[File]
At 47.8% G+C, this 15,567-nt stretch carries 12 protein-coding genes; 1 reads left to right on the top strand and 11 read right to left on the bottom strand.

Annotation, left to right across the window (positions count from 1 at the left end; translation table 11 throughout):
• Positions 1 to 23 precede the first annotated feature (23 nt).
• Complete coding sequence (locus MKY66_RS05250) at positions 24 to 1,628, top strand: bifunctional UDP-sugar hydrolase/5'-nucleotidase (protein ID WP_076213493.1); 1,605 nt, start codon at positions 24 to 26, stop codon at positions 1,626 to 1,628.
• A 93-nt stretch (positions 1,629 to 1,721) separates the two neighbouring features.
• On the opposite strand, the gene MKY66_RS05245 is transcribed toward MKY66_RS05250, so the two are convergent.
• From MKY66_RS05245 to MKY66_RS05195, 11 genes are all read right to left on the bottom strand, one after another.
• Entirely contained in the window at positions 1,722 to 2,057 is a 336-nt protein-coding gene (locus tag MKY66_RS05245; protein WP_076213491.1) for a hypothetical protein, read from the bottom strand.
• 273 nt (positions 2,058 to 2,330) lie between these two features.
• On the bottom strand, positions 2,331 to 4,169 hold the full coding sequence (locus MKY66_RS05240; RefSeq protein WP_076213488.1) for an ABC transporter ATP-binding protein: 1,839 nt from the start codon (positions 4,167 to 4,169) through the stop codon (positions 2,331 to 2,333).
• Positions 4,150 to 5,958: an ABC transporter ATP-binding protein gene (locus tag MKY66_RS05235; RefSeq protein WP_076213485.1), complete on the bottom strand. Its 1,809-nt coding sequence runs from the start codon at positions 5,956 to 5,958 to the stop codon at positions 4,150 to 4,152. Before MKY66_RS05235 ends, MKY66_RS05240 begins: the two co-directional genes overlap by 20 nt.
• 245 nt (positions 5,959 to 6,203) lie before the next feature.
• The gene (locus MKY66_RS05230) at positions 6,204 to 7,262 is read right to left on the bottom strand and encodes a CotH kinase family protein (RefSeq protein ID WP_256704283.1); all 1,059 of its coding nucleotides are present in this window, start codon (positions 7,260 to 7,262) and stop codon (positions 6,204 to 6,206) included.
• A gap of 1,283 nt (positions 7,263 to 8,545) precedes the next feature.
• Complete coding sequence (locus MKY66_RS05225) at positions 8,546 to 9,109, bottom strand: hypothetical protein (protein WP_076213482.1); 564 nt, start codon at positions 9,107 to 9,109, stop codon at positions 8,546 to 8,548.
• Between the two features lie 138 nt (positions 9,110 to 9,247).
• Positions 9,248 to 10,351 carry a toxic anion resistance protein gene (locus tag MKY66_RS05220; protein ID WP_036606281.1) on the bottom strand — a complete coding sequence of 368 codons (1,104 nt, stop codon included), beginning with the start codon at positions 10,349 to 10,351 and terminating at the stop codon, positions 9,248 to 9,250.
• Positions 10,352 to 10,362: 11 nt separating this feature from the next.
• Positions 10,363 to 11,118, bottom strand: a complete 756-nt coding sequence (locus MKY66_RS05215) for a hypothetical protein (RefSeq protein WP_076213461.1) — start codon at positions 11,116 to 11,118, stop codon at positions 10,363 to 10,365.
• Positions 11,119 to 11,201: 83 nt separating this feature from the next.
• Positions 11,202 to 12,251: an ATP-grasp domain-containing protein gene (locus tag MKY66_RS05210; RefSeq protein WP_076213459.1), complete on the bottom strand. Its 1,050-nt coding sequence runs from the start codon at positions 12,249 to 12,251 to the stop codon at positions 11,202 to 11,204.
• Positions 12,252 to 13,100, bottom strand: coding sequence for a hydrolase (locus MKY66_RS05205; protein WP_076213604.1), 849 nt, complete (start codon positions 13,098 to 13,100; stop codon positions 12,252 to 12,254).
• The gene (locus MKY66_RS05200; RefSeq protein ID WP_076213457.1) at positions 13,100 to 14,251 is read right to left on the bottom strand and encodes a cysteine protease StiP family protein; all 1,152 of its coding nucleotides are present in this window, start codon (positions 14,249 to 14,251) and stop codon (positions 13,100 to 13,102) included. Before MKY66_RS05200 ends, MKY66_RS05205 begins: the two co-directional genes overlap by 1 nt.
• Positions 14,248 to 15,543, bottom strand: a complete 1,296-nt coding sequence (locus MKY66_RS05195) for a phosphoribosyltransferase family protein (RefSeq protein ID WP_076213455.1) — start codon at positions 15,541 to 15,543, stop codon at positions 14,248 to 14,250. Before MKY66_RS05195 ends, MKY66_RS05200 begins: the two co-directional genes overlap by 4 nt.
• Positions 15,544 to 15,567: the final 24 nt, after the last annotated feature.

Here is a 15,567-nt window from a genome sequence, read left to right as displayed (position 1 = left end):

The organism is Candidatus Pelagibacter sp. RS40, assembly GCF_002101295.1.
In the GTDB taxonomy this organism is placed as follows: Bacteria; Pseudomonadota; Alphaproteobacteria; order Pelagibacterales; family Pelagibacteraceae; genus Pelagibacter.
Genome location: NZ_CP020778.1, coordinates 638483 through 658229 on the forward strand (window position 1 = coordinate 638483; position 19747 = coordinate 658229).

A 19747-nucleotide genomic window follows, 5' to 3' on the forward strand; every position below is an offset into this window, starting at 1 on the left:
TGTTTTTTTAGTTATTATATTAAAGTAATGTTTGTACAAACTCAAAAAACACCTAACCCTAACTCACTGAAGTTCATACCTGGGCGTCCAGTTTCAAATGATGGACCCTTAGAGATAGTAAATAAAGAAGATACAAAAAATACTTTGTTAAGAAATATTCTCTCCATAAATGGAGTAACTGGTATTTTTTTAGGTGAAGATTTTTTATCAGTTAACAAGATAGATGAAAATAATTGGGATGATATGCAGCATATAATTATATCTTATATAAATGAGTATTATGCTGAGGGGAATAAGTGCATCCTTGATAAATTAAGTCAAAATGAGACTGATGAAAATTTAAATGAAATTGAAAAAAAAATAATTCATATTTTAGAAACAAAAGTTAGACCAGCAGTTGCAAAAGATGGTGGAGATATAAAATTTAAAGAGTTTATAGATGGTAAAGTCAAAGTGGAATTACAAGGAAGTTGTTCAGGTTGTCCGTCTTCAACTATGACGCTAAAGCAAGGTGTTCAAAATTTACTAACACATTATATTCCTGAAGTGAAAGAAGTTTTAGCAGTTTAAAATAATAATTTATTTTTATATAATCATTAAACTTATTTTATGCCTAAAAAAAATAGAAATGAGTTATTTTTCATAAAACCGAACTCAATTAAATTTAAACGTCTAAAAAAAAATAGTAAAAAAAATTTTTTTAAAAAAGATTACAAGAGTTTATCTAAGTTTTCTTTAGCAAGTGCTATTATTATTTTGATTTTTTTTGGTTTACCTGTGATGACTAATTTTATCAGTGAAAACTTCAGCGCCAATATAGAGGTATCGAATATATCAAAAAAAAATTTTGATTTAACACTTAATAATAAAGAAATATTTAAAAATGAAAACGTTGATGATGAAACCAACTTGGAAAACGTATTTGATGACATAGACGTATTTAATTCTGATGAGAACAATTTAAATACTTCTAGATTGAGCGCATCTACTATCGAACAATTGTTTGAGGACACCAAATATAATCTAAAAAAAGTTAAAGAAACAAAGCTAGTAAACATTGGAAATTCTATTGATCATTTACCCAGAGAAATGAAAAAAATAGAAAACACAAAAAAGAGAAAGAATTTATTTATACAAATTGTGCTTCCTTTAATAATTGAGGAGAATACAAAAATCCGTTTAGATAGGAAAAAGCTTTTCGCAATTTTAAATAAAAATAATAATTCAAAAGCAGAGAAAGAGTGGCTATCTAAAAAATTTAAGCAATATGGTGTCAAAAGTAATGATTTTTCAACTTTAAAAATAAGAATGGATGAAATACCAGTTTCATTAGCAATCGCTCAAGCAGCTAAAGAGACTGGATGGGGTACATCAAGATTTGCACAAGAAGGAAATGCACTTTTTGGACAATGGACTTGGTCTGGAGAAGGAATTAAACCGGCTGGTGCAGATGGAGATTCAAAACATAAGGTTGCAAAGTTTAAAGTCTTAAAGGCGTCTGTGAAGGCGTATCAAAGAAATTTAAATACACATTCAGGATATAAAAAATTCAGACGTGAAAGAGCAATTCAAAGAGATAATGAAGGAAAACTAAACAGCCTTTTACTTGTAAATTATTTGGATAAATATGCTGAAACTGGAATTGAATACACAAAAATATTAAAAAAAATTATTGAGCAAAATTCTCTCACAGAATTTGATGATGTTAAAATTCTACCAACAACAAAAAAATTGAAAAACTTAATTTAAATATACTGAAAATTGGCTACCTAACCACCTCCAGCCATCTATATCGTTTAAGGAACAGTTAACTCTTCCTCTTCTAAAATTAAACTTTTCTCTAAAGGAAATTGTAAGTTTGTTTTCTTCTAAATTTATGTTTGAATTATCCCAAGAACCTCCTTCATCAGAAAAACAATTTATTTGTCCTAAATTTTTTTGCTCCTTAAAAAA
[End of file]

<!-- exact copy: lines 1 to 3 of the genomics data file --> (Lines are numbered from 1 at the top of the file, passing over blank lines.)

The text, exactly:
At 47.8% G+C, this 15,567-nt stretch carries 12 protein-coding genes; 1 reads left to right on the top strand and 11 read right to left on the bottom strand.

Annotation, left to right across the window (positions count from 1 at the left end; translation table 11 throughout):
• Positions 1 to 23 precede the first annotated feature (23 nt).